I bridle mightily at 4-samolian cereal, and am equally reluctant to drop many clams on soy sauce, unless there is a marked quality difference that correlates with price. And I must say, that soy sauce goes quickly in my kitchen. It is one of my more heavily used ingredients.

                          1. re: Perilagu Khan
                            KaimukiMan Jun 7, 2013 07:13 PM

                            Probably much easier for you to find a good Mexican grocery than a good Asian grocery where you are, but I think you would be surprised at the difference in taste among the different varieties, and how using one instead of another can affect the taste of the final dish. Sometimes its not a big price difference, just a flavor difference between light and dark soy, or Chinese vs. Japanese. And what you cook with might be different from what you have on the table as a condiment. Yamasa is one I particularly like to use on sushi.

                            1. re: KaimukiMan
                              Perilagu Khan Jun 8, 2013 07:11 AM

                              What I really need to do is attend a soy sauce tasting. Alas, they do not occur with great frequency in these parts.

                              1. re: Perilagu Khan
                                KaimukiMan Jun 8, 2013 11:20 AM

                                maybe you need to organize one, LOL.

                                1. re: KaimukiMan
                                  The Professor Jun 8, 2013 12:21 PM

                                  I'd sit in on something like that. KoonChun has been my go-to favorite for 40 years or more for both flavor and value, and while I've sometimes used others in a pinch, I was always able to pick up on the differences.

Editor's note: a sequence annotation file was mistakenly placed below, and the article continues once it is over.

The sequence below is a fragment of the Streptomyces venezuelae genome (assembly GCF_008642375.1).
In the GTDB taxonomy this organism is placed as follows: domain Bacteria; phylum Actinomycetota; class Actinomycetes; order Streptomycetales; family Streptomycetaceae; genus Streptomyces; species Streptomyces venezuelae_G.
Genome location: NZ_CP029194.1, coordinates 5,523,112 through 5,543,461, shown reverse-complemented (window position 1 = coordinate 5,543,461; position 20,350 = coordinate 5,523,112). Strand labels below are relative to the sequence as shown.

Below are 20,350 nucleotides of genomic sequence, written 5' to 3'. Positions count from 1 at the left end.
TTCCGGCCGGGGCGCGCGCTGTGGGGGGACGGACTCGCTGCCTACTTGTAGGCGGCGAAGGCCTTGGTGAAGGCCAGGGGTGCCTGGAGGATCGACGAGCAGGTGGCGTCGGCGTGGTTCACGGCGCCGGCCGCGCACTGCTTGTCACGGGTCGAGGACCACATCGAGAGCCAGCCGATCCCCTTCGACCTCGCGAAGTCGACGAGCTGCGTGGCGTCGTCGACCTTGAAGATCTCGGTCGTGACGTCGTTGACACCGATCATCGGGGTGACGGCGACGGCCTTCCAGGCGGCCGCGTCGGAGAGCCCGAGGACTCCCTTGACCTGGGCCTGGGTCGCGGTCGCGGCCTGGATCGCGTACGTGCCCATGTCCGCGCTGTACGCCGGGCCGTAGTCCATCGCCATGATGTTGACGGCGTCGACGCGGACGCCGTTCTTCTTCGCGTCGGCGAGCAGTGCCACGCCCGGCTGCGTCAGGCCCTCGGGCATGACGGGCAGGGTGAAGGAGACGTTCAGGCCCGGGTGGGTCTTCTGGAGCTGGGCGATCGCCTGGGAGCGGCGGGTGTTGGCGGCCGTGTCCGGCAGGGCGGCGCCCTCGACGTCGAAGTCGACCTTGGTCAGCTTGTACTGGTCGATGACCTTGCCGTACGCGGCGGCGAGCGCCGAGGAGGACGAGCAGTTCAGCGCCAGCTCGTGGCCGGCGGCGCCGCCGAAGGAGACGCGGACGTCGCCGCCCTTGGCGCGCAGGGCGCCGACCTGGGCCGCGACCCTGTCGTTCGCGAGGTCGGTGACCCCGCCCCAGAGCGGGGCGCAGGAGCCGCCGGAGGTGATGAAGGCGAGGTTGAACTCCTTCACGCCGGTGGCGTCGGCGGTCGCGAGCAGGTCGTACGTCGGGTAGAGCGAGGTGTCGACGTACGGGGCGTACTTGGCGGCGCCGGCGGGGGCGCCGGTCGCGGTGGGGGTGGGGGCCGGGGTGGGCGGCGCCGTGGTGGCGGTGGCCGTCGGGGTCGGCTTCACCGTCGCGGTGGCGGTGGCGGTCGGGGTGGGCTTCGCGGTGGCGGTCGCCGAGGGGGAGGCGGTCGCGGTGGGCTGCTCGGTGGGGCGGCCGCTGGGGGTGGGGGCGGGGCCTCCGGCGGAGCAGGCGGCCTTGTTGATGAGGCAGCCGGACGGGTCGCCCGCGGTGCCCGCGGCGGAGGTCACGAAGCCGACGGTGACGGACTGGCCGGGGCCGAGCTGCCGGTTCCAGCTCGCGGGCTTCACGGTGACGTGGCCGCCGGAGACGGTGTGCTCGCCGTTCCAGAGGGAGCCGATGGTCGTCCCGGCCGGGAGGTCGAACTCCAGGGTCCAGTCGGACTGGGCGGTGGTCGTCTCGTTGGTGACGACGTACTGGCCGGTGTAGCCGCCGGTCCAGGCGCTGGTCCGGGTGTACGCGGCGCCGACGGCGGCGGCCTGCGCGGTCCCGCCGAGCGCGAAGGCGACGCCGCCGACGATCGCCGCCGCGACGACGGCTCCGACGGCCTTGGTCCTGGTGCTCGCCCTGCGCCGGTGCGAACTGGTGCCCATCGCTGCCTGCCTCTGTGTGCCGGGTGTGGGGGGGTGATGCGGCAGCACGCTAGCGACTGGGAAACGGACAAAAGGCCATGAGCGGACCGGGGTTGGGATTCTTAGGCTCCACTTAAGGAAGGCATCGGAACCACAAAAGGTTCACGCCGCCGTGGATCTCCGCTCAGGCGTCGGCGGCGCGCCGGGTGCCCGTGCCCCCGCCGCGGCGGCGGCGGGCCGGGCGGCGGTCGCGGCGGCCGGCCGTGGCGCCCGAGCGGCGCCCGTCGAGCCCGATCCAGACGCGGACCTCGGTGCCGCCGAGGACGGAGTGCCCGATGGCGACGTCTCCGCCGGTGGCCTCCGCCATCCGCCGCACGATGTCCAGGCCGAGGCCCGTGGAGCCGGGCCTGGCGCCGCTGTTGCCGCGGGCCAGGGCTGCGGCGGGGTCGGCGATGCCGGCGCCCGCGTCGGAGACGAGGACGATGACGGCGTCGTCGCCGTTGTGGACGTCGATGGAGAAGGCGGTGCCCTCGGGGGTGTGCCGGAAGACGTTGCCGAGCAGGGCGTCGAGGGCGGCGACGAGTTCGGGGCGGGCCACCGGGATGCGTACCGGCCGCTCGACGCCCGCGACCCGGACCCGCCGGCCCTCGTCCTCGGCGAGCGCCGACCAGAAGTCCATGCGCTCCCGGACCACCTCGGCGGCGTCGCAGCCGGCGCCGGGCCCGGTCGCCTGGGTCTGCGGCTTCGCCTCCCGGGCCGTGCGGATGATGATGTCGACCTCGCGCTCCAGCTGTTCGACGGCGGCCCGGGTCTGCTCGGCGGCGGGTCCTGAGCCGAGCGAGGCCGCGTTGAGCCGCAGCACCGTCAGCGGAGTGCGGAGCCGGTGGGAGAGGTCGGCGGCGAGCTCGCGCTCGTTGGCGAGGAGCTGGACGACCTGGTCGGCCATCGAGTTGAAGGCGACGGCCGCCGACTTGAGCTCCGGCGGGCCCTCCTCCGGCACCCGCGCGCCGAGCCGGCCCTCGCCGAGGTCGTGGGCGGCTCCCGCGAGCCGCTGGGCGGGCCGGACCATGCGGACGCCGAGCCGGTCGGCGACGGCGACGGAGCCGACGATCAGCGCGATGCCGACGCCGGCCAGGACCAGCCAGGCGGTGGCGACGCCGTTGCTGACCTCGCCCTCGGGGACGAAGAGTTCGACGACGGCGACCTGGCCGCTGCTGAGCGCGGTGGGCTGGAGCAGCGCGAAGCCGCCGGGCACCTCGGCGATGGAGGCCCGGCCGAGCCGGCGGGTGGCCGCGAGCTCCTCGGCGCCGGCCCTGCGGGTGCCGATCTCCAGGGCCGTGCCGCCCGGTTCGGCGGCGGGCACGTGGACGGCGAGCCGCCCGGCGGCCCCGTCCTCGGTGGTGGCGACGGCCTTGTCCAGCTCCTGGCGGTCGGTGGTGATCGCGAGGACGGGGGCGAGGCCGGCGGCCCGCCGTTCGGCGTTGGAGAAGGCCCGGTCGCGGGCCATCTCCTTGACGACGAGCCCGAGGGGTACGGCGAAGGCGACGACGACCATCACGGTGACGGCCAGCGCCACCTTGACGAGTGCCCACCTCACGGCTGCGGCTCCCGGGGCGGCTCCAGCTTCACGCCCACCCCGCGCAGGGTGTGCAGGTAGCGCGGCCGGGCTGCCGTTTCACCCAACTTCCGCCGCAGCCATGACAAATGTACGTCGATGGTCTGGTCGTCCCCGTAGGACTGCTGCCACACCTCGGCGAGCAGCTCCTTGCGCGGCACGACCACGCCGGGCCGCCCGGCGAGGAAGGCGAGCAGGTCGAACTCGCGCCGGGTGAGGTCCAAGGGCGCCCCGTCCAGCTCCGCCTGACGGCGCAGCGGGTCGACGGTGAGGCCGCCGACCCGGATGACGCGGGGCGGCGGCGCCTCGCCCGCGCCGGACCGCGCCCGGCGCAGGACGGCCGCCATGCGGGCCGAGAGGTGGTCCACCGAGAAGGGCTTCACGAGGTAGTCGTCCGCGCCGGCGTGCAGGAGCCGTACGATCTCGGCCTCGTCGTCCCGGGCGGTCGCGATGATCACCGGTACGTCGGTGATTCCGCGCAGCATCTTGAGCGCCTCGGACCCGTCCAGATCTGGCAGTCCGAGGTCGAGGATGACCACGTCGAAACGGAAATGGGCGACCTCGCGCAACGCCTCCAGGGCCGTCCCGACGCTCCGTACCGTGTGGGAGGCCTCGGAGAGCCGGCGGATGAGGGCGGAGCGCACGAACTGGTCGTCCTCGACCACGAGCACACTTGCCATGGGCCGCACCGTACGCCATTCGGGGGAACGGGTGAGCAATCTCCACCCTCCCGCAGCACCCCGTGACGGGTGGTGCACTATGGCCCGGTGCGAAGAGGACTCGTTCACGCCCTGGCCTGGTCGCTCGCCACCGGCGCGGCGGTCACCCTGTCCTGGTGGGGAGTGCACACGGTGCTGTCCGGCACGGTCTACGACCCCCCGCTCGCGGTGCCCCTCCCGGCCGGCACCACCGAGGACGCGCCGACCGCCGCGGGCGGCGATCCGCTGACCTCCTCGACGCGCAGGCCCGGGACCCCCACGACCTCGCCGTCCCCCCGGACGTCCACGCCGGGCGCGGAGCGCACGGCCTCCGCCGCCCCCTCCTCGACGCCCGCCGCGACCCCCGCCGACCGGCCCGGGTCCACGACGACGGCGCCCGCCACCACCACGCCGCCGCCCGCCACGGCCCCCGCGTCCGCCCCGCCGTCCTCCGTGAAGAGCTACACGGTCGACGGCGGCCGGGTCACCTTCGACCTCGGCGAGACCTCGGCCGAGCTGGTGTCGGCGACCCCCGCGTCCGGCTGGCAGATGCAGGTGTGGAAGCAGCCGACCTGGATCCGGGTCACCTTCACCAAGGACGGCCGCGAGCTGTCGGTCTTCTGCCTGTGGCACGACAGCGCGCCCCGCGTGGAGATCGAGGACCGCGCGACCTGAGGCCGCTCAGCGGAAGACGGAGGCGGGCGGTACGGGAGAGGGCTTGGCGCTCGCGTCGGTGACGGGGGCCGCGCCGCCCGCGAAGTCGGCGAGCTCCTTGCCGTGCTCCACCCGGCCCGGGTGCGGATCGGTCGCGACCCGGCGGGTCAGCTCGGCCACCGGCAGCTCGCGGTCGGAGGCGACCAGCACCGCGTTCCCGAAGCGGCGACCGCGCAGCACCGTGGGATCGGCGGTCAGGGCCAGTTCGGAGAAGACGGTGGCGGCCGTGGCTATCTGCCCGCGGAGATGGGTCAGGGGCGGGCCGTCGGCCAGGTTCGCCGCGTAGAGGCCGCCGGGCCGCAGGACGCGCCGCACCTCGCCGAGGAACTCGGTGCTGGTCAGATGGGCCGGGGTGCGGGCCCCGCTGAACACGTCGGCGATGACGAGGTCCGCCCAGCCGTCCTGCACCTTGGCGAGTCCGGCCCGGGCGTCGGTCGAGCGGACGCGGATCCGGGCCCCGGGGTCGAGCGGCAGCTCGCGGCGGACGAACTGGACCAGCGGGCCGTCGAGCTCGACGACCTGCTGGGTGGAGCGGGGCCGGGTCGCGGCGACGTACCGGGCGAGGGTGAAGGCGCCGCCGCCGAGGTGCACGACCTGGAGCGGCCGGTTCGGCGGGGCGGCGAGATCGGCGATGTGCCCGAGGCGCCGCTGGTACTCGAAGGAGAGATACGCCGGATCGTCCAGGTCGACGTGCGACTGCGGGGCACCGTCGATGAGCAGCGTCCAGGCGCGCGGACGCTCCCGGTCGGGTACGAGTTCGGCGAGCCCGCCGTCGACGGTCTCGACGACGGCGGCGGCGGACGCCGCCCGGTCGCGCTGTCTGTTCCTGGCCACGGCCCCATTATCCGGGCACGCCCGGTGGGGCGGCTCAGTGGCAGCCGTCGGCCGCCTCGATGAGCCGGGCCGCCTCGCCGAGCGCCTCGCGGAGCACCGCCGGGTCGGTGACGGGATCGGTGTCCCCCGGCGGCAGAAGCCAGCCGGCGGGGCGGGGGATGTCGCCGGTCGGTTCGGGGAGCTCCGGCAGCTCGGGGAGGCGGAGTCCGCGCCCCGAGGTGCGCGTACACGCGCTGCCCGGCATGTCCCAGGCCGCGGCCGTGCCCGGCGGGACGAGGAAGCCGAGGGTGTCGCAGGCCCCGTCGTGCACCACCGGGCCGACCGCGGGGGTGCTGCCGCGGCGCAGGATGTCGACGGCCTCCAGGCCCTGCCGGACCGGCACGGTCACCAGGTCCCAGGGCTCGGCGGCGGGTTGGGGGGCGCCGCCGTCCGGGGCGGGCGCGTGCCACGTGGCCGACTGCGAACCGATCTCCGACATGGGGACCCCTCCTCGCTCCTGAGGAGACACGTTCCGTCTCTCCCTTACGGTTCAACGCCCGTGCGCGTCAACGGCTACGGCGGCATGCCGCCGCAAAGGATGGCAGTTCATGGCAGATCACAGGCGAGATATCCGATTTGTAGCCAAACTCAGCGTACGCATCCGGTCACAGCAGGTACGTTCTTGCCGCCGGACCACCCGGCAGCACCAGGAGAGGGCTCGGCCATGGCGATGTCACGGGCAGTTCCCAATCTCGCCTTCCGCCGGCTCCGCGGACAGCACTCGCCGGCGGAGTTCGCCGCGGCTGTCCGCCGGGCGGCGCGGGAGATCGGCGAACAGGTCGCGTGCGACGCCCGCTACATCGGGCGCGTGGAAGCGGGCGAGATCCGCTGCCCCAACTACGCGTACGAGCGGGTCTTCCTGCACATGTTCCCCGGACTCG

But it would indeed be interesting to do a side by side controlled tasting. Maybe served over a bit of rice...but what would one use to cleanse and refresh the palate inbetween, given the umami and other flavors usually present in soysauce (salt, fermentation byproducts, etc.)?

                                  1. re: The Professor
                                    Chemicalkinetics Jun 8, 2013 02:02 PM

                                    Koon Chun. High quality, unpretentious, inexpensive, traditional formulation.

                      2. JungMann Jun 6, 2013 07:38 AM

                        Soy sauce is a complex, fermented product with wildly varying levels of quality, just like wine. If you are just using a couple tablespoons here and there for marinades or sauces, perhaps the you can get away with the soy sauce version of Sutter Home. But if you are making recipes where soy sauce is a star player like teriyaki, adobo or bulgogi, the brand and quality of your soy sauce will matter tremendously.

                        Luckily you don't have to spend as much on quality soy as you do on quality wine. I buy a well-regarded Chinese brand of soy sauce that is also cheaper than Kikkoman, but lacks the harsh, chemical flavor of cheap domestic brands like La Choy.

                        1 Reply
                        1. re: JungMann
                          Perilagu Khan Jun 6, 2013 08:10 AM

                          A sensible answer.